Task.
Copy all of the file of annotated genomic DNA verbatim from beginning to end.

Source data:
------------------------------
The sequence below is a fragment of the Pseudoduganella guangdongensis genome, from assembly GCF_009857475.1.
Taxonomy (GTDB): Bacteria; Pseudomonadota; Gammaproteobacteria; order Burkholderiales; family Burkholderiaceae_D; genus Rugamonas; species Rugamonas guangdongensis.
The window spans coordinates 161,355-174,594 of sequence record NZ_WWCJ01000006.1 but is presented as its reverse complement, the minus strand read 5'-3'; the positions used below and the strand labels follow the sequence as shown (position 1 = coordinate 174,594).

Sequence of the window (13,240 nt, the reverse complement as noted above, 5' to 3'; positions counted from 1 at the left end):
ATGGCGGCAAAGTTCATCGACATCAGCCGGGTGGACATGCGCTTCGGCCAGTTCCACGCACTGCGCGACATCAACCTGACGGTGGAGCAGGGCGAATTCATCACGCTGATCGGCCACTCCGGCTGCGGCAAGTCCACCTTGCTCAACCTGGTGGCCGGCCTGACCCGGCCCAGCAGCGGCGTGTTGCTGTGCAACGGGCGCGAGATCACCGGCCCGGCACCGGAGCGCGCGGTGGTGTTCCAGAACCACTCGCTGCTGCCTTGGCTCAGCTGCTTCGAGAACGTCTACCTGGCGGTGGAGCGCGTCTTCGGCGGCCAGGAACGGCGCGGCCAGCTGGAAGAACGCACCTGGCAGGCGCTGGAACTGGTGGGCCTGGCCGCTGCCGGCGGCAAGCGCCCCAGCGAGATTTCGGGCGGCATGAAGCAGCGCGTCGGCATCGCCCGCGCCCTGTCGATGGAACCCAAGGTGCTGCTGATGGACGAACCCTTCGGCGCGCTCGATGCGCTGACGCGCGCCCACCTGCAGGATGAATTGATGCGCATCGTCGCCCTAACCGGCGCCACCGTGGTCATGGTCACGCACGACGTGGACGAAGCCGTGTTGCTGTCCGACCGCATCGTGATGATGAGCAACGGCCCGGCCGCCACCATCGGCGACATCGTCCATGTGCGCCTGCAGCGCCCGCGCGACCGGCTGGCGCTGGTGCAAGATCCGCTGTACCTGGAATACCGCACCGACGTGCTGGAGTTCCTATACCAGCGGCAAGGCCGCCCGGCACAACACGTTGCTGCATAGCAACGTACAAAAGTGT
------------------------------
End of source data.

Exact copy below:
The sequence below is a fragment of the Pseudoduganella guangdongensis genome, from assembly GCF_009857475.1.
Taxonomy (GTDB): Bacteria; Pseudomonadota; Gammaproteobacteria; order Burkholderiales; family Burkholderiaceae_D; genus Rugamonas; species Rugamonas guangdongensis.
The window spans coordinates 161,355-174,594 of sequence record NZ_WWCJ01000006.1 but is presented as its reverse complement, the minus strand read 5'-3'; the positions used below and the strand labels follow the sequence as shown (position 1 = coordinate 174,594).

Sequence of the window (13,240 nt, the reverse complement as noted above, 5' to 3'; positions counted from 1 at the left end):
ATGGCGGCAAAGTTCATCGACATCAGCCGGGTGGACATGCGCTTCGGCCAGTTCCACGCACTGCGCGACATCAACCTGACGGTGGAGCAGGGCGAATTCATCACGCTGATCGGCCACTCCGGCTGCGGCAAGTCCACCTTGCTCAACCTGGTGGCCGGCCTGACCCGGCCCAGCAGCGGCGTGTTGCTGTGCAACGGGCGCGAGATCACCGGCCCGGCACCGGAGCGCGCGGTGGTGTTCCAGAACCACTCGCTGCTGCCTTGGCTCAGCTGCTTCGAGAACGTCTACCTGGCGGTGGAGCGCGTCTTCGGCGGCCAGGAACGGCGCGGCCAGCTGGAAGAACGCACCTGGCAGGCGCTGGAACTGGTGGGCCTGGCCGCTGCCGGCGGCAAGCGCCCCAGCGAGATTTCGGGCGGCATGAAGCAGCGCGTCGGCATCGCCCGCGCCCTGTCGATGGAACCCAAGGTGCTGCTGATGGACGAACCCTTCGGCGCGCTCGATGCGCTGACGCGCGCCCACCTGCAGGATGAATTGATGCGCATCGTCGCCCTAACCGGCGCCACCGTGGTCATGGTCACGCACGACGTGGACGAAGCCGTGTTGCTGTCCGACCGCATCGTGATGATGAGCAACGGCCCGGCCGCCACCATCGGCGACATCGTCCATGTGCGCCTGCAGCGCCCGCGCGACCGGCTGGCGCTGGTGCAAGATCCGCTGTACCTGGAATACCGCACCGACGTGCTGGAGTTCCTATACCAGCGGCAAGGCCGCCCGGCACAACACGTTGCTGCATAGCAACGTACAAAAGTGT